Women's & Infant Care Center (OB)
The Women's and Infant’s Care Center at D.W. McMillan Memorial Hospital is devoted to the women and infants in our community. We do not just assist families in growing. Our staff is here to assist women through all phases of life from infants to the golden years.
We have two OB-GYN physicians, Dr. James Walker, M.D., and Dr. Catherine Harrington, M.D., both of which have offices located within the D.W. McMillan Medical Center. They specialize in General Obstetrics and Gynecology Services, as well as, High-Risk Pregnancy, Infertility, Urogynecology, Gynecologic Cancer Screening and Treatment, Pelvic Pain, Menopause, Women’s Mental Health Needs, and Women’s Wellness and Exercise.
We can assure you that you will not find a more friendly, caring and devoted group of professionals than the ones at D.W. McMillan. We are a small community hospital that strives to make sure each experience is a great one. Our physicians, nurses and staff, all work together to provide a safe, efficient, and individualized care experience with some of the best southern hospitality. Many of our nurses in the Women's and Infant’s Care Center have worked here for many years, not only proving we are experienced, but that we are passionate about our patients and the care we provide to our community.
We believe that knowledge and support from our staff are key components to having a better patient outcome and the ability to establish a trusting relationship with our patients. Our patients and their families are the focus of everything we do. We strive to make each experience here a memorable one.
Jessica Sutton, RN O.B. Manager
1301 Belleville Ave. Brewton, AL 36426
(251) 809-8388 Office
(251) 809-8425 Fax
Due to the nature of our unit, we ask that you refrain from any visitor coming that has felt unwell in the past 24 hours. Newborns do not have an established immune system and some sicknesses can be detrimental to their health.
• Triage: Visitors are limited to one person per patient
• Labor and Delivery: Two visitors may be present in the room at one time. We have a Waiting Area where visitors can stay and switch out with someone.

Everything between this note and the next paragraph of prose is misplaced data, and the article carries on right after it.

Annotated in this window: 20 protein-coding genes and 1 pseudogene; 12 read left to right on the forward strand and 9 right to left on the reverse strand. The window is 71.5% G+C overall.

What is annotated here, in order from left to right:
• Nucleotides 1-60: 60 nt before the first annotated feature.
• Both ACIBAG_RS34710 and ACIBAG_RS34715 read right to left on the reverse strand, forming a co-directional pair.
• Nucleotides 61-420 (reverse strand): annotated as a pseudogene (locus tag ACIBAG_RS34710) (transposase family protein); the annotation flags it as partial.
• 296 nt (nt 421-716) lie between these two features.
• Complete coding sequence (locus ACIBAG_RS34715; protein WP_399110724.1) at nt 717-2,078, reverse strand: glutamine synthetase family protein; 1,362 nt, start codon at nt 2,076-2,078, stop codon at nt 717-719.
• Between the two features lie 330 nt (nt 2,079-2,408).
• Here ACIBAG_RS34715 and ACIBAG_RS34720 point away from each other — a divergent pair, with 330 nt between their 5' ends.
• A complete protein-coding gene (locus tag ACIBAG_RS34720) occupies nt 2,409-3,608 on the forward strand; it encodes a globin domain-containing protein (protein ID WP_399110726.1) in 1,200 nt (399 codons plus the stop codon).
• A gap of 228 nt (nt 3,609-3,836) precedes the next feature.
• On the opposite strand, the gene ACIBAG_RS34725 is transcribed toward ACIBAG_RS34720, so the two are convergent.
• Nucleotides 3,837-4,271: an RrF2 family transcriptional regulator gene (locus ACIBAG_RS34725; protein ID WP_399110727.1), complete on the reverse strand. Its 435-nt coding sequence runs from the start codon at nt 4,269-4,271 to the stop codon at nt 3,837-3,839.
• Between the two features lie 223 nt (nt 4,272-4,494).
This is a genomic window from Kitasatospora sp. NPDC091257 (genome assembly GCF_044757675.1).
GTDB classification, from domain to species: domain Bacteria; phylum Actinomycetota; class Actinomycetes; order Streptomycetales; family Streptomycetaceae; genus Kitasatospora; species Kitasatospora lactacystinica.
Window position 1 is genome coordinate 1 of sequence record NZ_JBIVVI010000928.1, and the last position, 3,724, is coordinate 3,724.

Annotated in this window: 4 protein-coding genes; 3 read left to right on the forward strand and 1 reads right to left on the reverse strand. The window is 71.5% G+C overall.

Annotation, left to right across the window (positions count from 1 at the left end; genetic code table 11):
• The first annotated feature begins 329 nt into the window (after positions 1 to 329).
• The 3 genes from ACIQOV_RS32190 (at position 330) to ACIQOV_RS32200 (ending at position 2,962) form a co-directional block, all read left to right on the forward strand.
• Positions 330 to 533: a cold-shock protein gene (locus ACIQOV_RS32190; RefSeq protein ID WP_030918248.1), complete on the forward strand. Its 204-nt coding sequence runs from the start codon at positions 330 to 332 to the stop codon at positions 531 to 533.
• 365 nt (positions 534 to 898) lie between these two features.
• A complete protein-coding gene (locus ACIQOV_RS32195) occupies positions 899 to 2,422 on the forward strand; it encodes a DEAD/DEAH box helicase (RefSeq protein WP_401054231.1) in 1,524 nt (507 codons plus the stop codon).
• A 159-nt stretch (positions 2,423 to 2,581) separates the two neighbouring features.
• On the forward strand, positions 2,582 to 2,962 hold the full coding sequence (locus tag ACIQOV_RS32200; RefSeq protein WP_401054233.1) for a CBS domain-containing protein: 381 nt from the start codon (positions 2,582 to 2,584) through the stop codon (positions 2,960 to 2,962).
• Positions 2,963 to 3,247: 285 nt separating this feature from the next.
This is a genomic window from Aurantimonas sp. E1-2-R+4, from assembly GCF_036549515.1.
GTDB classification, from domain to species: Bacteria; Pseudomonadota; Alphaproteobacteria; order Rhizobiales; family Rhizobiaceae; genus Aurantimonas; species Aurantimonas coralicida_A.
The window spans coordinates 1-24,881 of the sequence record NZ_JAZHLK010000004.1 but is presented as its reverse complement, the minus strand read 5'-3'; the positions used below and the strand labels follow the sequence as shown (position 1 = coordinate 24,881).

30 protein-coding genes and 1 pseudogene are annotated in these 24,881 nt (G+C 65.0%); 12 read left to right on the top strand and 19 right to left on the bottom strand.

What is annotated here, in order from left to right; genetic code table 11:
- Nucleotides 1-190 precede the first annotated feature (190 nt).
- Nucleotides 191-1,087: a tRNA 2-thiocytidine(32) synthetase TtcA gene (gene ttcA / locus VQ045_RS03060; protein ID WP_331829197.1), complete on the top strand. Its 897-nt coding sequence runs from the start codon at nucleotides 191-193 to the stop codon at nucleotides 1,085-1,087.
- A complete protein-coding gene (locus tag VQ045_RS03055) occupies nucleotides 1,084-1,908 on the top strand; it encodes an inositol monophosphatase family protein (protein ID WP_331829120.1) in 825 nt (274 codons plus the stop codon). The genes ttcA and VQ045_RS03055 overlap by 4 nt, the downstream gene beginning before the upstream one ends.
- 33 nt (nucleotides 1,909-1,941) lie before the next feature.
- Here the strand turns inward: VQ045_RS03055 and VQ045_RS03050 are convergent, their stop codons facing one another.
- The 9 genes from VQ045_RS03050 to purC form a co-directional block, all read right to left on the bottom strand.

• Post-Surgical and Post-Partum: A patient can have up to four visitors in a room at one time, except after 9p.m.
• At 9p.m. there can only be two visitors in a room at one time.
• Siblings: under the age of 12 are allowed between the hours of 9 am – 12 pm and 4 pm - 9p.m. and any time during the weekend, except during our “Quite Time.”
Quiet time is every day from 2p.m. until 4p.m. During this time, no visitors will be allowed on the hall. This is time is crucial to promote parental bonding with the newborn and allow adequate time to rest as a family.
What to bring:
• Photo Identification
• Health Insurance Card/Information
• Copy of Advance Directive, Durable Power of Attorney, and Living Will Documents
• List of medications with doses and frequency
• List of Doctors and next of kin with phone numbers
• Personal items (clothes to go home in, toothbrush, toothpaste, deodorant, hairbrush)
• Eyeglasses, hearing aids, or dentures if applicable
• Cane or walker if applicable
• Medical equipment you use on a daily basis
Please remember to properly label all of your belongings before arrival to hospital to prevent item(s) from being lost.
Preparing for Childbirth:
We know that the unexpected occurs, but we try to help with the process. We recommend that you have your bag and the baby’s bag ready to go weeks before your actual due-date.
Women’s and Infant’s:
• Driver’s License (Father of baby will need Photo id for signing the birth certificate)
• Health Insurance Card
• Rear-Facing Infant Car seat
• Birth Plan, if applicable
• A list of home medications
• Phone and Camera chargers
• Toiletries for mom and support person (toothbrush, toothpaste, deodorant, soap, shampoo)
• Supportive bra and breast pads
• Going home clothes for mother and newborn